Other View / US invasion of Iraq 20 years later: Heed the lifetime of lessons learned
From the editorial: "Thousands of service members and U.S. contractors paid for the administration’s mistakes with their lives. Others will forever bear debilitating physical and emotional scars."
For the next eight years, America will be commemorating the 20-year anniversaries of the ill-fated decision to invade Iraq. March 20, 2003, was only the beginning of the killing and maiming of tens of thousands — American troops and Iraqis alike. The reverberations of that war, based on a false Bush administration claim that Iraqi dictator Saddam Hussein was hoarding weapons of mass destruction and harboring al-Qaida terrorists, continue in both countries today.
Iraq lurches from one crisis to the next. There’s an ongoing shortage of medical doctors, for example. That’s because doctors in Iraq at the time were all trained under Hussein, tended to share his Sunni Muslim faith, and thus were deemed enemies when the nation’s Shiite majority took control. Doctors and other medical personnel were threatened and told to leave, even as hospitals were overflowing with war casualties.
Then-Defense Secretary Donald Rumsfeld and Vice President Dick Cheney, the primary promoters of the war, planned the first few weeks of the war with an eye toward efficiency of troops and expenditures. But they didn’t plan for post-invasion chaos. They rashly assumed that ridding Iraq of its dictator would spawn a new dawn of free elections, where Iraq’s oil riches would fund a model of prosperity and democracy for the rest of the Arab world to follow.
It didn’t quite work out that way. The Bush administration’s decision to dismiss the entire Sunni-dominated Iraqi military led to an armed revolt. Sunni and Shiite militias warred against each other, then both turned their guns on U.S. troops. Iraq turned into a chaotic, $2 trillion bloodbath.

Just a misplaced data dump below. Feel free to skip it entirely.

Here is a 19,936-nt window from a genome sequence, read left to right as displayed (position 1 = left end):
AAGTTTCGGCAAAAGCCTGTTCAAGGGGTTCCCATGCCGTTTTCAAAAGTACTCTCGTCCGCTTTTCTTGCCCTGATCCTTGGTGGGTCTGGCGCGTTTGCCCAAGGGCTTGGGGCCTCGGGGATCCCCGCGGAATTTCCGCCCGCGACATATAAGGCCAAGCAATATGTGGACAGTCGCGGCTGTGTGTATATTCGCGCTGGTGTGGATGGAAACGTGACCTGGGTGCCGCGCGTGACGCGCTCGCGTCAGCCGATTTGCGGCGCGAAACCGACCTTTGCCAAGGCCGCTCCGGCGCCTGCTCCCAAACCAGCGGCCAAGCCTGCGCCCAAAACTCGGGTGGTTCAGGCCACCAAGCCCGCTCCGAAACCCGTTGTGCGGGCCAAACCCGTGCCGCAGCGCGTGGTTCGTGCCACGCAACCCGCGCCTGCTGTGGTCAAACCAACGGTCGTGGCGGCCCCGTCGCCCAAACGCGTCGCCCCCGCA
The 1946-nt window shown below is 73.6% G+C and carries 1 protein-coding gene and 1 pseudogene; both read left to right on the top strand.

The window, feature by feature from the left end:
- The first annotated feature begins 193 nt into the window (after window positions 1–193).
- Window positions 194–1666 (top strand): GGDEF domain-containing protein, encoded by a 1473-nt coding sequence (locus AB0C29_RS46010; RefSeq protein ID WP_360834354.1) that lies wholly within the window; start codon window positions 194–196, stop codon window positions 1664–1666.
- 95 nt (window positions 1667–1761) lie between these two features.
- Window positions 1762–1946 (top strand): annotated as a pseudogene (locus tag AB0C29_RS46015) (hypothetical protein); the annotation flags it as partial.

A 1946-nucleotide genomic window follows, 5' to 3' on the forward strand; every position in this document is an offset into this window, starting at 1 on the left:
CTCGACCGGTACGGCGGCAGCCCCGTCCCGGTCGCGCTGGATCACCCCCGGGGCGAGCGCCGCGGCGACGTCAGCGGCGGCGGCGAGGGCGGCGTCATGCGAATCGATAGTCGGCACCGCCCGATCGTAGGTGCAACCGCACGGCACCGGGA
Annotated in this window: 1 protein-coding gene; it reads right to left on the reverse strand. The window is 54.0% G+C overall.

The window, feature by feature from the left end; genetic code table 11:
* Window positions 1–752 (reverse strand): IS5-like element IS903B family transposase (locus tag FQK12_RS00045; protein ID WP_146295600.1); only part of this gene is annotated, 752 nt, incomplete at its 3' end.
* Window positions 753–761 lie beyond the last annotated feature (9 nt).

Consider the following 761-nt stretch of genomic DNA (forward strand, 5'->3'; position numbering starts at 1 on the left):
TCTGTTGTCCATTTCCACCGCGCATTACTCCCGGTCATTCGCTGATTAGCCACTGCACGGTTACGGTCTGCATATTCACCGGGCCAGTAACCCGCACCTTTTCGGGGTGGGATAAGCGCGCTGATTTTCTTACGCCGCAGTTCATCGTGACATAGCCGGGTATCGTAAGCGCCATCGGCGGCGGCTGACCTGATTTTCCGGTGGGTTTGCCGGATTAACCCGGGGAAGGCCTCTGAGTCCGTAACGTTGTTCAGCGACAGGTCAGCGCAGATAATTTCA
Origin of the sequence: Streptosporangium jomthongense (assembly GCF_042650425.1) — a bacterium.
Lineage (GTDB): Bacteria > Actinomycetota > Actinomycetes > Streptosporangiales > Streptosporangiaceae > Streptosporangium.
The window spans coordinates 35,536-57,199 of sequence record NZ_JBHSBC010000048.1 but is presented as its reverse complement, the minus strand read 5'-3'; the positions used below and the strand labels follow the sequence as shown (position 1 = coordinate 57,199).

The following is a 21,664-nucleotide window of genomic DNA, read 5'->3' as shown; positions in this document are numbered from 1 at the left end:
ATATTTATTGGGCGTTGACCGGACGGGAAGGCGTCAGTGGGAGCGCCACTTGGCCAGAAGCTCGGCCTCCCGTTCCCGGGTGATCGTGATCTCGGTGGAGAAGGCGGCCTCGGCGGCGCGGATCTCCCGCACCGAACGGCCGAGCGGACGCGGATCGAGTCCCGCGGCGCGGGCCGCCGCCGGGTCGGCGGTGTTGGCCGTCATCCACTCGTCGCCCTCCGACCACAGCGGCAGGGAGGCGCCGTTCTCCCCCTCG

No weapons of mass destruction turned up. And the Bush administration’s assertion that Hussein was harboring al-Qaida terrorists was nonsense. Al-Qaida leader Osama bin Laden had long regarded Hussein as an apostate and an enemy. Bin Laden had dispatched Abu Musab al-Zarqawi, a follower deemed too radical even by al-Qaida standards, to northern Iraq as a way of getting rid of him. Al-Zarqawi wound up using the U.S.-inflicted chaos to form his own militia, the Islamic State, which worsened the bloodbath then exported it to neighboring Syria.
Thousands of service members and U.S. contractors paid for the administration’s mistakes with their lives. Others will forever bear debilitating physical and emotional scars.
Politically, some Republicans point to the Iraq debacle to argue for America’s withdrawal from the world: Let other countries and oppressed peoples fight for themselves. Others argue that the U.S. government should never be trusted again. While there’s a kernel of truth in both positions, the real lesson of Iraq is to remain engaged but exercise far more caution, especially when the evidence amounts to little more than a collection of fuzzy reconnaissance photos. And Congress must perform its legal responsibility of holding the White House in check instead of serving as its cheerleader.
— St. Louis Post-Dispatch Editorial Board